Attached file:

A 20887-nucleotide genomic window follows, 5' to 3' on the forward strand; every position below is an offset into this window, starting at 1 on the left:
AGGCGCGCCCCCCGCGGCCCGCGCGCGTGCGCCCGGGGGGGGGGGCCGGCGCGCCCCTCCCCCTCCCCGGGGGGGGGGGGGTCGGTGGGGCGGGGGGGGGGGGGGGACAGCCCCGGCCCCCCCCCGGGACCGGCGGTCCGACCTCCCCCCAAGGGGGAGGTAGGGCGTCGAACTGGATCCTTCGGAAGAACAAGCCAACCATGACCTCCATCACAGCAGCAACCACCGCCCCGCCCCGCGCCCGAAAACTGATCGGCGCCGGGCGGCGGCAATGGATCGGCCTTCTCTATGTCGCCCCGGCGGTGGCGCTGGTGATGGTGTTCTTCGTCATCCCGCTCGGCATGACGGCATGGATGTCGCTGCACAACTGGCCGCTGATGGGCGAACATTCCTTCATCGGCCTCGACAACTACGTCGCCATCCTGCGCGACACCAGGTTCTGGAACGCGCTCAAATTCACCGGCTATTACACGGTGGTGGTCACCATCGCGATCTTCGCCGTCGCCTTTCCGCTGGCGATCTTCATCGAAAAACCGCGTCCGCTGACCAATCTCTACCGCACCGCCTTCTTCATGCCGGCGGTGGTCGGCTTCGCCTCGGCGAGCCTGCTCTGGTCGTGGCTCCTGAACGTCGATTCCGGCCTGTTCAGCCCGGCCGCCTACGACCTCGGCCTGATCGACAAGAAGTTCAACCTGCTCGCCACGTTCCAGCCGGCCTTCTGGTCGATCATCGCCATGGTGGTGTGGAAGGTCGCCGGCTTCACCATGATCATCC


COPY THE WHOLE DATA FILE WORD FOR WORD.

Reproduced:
A 20887-nucleotide genomic window follows, 5' to 3' on the forward strand; every position below is an offset into this window, starting at 1 on the left:
AGGCGCGCCCCCCGCGGCCCGCGCGCGTGCGCCCGGGGGGGGGGGCCGGCGCGCCCCTCCCCCTCCCCGGGGGGGGGGGGGTCGGTGGGGCGGGGGGGGGGGGGGGACAGCCCCGGCCCCCCCCCGGGACCGGCGGTCCGACCTCCCCCCAAGGGGGAGGTAGGGCGTCGAACTGGATCCTTCGGAAGAACAAGCCAACCATGACCTCCATCACAGCAGCAACCACCGCCCCGCCCCGCGCCCGAAAACTGATCGGCGCCGGGCGGCGGCAATGGATCGGCCTTCTCTATGTCGCCCCGGCGGTGGCGCTGGTGATGGTGTTCTTCGTCATCCCGCTCGGCATGACGGCATGGATGTCGCTGCACAACTGGCCGCTGATGGGCGAACATTCCTTCATCGGCCTCGACAACTACGTCGCCATCCTGCGCGACACCAGGTTCTGGAACGCGCTCAAATTCACCGGCTATTACACGGTGGTGGTCACCATCGCGATCTTCGCCGTCGCCTTTCCGCTGGCGATCTTCATCGAAAAACCGCGTCCGCTGACCAATCTCTACCGCACCGCCTTCTTCATGCCGGCGGTGGTCGGCTTCGCCTCGGCGAGCCTGCTCTGGTCGTGGCTCCTGAACGTCGATTCCGGCCTGTTCAGCCCGGCCGCCTACGACCTCGGCCTGATCGACAAGAAGTTCAACCTGCTCGCCACGTTCCAGCCGGCCTTCTGGTCGATCATCGCCATGGTGGTGTGGAAGGTCGCCGGCTTCACCATGATCATCC